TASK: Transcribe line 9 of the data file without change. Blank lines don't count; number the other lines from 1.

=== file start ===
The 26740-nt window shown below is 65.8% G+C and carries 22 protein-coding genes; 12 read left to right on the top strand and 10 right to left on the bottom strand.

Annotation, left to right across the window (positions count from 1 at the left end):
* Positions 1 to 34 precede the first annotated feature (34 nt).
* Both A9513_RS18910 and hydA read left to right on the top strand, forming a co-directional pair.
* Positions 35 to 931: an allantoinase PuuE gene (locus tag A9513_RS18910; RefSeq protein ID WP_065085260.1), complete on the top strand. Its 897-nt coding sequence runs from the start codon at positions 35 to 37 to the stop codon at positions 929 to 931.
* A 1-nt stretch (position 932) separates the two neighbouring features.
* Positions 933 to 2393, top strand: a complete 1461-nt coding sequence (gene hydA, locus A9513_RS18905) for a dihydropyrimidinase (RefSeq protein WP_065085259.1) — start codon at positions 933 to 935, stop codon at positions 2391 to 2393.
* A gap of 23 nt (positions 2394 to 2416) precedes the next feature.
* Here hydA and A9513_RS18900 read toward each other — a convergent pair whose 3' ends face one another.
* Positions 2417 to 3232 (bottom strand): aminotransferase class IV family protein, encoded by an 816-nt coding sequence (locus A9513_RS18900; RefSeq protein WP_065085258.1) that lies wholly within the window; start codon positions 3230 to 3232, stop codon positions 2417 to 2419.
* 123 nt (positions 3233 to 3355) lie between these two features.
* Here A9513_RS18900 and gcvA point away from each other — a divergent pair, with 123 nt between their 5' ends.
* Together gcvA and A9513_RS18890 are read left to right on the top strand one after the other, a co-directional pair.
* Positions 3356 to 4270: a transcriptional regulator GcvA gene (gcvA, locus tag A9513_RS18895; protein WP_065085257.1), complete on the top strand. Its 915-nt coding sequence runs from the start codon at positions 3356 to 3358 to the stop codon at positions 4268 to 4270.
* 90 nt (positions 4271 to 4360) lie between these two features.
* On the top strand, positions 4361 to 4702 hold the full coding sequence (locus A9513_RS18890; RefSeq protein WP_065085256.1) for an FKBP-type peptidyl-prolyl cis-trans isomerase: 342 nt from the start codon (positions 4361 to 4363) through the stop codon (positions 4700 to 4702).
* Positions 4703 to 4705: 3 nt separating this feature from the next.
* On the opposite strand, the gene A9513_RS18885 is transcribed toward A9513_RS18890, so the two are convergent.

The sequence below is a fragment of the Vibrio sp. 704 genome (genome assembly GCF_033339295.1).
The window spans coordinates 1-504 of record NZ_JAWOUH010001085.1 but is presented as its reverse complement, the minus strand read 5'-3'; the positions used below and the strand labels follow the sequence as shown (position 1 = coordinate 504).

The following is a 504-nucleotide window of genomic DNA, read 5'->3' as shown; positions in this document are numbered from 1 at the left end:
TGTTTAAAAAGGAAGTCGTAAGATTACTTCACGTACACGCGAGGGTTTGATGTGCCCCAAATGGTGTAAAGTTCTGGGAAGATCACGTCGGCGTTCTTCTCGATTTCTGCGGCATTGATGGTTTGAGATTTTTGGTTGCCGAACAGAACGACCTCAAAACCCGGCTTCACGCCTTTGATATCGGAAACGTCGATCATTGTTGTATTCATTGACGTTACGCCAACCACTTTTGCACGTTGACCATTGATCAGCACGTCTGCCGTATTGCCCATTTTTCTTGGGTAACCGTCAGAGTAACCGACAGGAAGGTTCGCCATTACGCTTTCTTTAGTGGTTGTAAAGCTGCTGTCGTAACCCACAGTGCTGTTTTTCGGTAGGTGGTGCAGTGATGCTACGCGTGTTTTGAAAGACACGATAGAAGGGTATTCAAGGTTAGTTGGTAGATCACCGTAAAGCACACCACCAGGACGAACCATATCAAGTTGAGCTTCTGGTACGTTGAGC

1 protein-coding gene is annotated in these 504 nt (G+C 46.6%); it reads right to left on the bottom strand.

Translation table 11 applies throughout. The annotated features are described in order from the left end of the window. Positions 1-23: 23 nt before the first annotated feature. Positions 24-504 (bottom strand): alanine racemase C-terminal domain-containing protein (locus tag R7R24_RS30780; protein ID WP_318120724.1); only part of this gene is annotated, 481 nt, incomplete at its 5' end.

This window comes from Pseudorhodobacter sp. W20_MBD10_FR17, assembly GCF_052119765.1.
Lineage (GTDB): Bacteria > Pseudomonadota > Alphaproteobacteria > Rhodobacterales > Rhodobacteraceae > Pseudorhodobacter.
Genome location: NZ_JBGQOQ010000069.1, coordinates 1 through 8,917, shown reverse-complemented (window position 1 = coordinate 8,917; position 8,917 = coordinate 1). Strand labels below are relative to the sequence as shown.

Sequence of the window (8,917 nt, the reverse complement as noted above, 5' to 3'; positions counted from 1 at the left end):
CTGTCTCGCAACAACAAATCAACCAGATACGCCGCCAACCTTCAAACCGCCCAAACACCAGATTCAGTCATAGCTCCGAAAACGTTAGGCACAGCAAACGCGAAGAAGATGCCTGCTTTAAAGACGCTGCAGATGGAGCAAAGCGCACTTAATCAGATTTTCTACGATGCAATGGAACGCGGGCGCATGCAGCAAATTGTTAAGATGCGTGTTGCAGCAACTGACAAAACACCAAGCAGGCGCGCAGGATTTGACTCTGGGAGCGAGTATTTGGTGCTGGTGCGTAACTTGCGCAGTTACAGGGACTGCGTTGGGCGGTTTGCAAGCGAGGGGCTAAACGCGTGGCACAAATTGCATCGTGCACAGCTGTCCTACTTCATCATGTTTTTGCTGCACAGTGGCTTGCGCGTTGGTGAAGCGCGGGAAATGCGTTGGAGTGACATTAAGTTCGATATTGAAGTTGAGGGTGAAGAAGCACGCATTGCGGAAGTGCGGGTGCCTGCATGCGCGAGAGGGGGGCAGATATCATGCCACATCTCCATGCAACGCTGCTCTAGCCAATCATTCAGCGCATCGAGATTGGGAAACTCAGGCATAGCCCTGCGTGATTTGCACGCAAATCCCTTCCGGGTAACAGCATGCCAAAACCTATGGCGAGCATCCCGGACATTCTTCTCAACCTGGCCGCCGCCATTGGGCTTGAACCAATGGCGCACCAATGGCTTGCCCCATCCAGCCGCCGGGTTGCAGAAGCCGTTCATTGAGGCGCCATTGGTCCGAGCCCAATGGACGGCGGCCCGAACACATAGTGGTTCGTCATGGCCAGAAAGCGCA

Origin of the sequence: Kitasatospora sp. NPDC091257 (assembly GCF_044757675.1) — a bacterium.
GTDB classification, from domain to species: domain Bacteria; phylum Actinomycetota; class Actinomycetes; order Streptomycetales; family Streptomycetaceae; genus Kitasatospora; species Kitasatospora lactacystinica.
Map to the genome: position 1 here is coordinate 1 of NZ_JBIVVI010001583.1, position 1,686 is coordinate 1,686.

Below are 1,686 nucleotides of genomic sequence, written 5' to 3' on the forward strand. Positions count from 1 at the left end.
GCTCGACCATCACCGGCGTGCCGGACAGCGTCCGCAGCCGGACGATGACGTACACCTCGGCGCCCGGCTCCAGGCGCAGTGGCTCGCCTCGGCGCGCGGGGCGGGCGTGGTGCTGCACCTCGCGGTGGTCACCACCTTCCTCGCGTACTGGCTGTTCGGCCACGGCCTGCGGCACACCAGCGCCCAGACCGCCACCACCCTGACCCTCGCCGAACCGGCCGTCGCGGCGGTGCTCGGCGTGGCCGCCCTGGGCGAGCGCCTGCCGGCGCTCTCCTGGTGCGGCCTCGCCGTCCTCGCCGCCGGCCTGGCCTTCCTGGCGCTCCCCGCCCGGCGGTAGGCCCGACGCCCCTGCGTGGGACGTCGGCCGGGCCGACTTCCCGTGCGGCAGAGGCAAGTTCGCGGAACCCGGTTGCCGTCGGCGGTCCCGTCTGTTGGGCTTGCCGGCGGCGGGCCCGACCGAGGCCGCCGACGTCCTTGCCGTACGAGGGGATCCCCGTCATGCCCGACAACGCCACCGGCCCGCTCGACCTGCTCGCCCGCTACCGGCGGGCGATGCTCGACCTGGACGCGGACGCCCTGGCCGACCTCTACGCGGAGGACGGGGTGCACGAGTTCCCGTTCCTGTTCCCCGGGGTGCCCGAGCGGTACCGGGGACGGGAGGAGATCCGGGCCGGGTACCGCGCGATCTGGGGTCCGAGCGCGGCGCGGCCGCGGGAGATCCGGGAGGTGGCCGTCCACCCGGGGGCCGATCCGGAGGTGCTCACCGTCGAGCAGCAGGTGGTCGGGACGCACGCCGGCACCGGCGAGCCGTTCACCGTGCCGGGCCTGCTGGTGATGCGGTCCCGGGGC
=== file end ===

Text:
* Here hydA and A9513_RS18900 read toward each other — a convergent pair whose 3' ends face one another.